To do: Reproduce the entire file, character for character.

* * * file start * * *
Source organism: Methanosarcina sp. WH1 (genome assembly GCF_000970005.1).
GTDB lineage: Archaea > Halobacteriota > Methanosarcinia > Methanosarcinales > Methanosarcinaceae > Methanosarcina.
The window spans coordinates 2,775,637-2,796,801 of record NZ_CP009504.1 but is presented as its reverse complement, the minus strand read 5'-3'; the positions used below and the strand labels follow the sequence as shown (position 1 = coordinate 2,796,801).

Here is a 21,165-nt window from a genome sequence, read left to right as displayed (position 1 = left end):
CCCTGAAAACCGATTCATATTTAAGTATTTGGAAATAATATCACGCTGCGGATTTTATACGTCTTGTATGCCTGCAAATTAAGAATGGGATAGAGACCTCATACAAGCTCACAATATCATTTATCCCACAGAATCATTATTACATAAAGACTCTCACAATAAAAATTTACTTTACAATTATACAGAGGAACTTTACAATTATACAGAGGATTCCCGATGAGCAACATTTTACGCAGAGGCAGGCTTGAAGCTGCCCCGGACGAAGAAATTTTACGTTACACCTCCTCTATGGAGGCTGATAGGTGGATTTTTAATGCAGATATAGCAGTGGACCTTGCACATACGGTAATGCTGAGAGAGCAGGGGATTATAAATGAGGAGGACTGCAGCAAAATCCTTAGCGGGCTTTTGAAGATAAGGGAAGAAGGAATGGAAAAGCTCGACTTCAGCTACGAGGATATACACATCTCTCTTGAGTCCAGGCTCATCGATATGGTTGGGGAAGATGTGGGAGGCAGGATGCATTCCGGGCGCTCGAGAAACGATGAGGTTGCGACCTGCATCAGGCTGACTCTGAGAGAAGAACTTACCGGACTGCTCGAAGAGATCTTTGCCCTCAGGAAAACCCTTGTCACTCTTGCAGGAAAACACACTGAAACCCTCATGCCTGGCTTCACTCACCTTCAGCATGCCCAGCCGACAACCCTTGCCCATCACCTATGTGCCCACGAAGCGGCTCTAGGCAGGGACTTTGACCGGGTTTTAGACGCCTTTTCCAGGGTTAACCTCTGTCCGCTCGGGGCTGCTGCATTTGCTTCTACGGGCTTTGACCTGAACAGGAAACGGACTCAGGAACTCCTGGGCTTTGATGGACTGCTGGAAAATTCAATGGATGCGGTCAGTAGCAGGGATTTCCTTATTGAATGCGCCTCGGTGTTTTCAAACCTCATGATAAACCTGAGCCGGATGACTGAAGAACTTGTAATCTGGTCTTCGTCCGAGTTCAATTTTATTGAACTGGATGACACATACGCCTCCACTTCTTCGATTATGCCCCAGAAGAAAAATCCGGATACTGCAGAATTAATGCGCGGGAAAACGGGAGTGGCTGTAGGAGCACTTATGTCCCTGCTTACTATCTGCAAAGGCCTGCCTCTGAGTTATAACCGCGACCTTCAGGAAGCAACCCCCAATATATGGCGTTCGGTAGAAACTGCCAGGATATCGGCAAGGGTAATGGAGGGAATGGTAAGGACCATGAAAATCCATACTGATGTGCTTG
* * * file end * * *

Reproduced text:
Source organism: Methanosarcina sp. WH1 (genome assembly GCF_000970005.1).
GTDB lineage: Archaea > Halobacteriota > Methanosarcinia > Methanosarcinales > Methanosarcinaceae > Methanosarcina.
The window spans coordinates 2,775,637-2,796,801 of record NZ_CP009504.1 but is presented as its reverse complement, the minus strand read 5'-3'; the positions used below and the strand labels follow the sequence as shown (position 1 = coordinate 2,796,801).

Here is a 21,165-nt window from a genome sequence, read left to right as displayed (position 1 = left end):
CCCTGAAAACCGATTCATATTTAAGTATTTGGAAATAATATCACGCTGCGGATTTTATACGTCTTGTATGCCTGCAAATTAAGAATGGGATAGAGACCTCATACAAGCTCACAATATCATTTATCCCACAGAATCATTATTACATAAAGACTCTCACAATAAAAATTTACTTTACAATTATACAGAGGAACTTTACAATTATACAGAGGATTCCCGATGAGCAACATTTTACGCAGAGGCAGGCTTGAAGCTGCCCCGGACGAAGAAATTTTACGTTACACCTCCTCTATGGAGGCTGATAGGTGGATTTTTAATGCAGATATAGCAGTGGACCTTGCACATACGGTAATGCTGAGAGAGCAGGGGATTATAAATGAGGAGGACTGCAGCAAAATCCTTAGCGGGCTTTTGAAGATAAGGGAAGAAGGAATGGAAAAGCTCGACTTCAGCTACGAGGATATACACATCTCTCTTGAGTCCAGGCTCATCGATATGGTTGGGGAAGATGTGGGAGGCAGGATGCATTCCGGGCGCTCGAGAAACGATGAGGTTGCGACCTGCATCAGGCTGACTCTGAGAGAAGAACTTACCGGACTGCTCGAAGAGATCTTTGCCCTCAGGAAAACCCTTGTCACTCTTGCAGGAAAACACACTGAAACCCTCATGCCTGGCTTCACTCACCTTCAGCATGCCCAGCCGACAACCCTTGCCCATCACCTATGTGCCCACGAAGCGGCTCTAGGCAGGGACTTTGACCGGGTTTTAGACGCCTTTTCCAGGGTTAACCTCTGTCCGCTCGGGGCTGCTGCATTTGCTTCTACGGGCTTTGACCTGAACAGGAAACGGACTCAGGAACTCCTGGGCTTTGATGGACTGCTGGAAAATTCAATGGATGCGGTCAGTAGCAGGGATTTCCTTATTGAATGCGCCTCGGTGTTTTCAAACCTCATGATAAACCTGAGCCGGATGACTGAAGAACTTGTAATCTGGTCTTCGTCCGAGTTCAATTTTATTGAACTGGATGACACATACGCCTCCACTTCTTCGATTATGCCCCAGAAGAAAAATCCGGATACTGCAGAATTAATGCGCGGGAAAACGGGAGTGGCTGTAGGAGCACTTATGTCCCTGCTTACTATCTGCAAAGGCCTGCCTCTGAGTTATAACCGCGACCTTCAGGAAGCAACCCCCAATATATGGCGTTCGGTAGAAACTGCCAGGATATCGGCAAGGGTAATGGAGGGAATGGTAAGGACCATGAAAATCCATACTGATGTGCTTG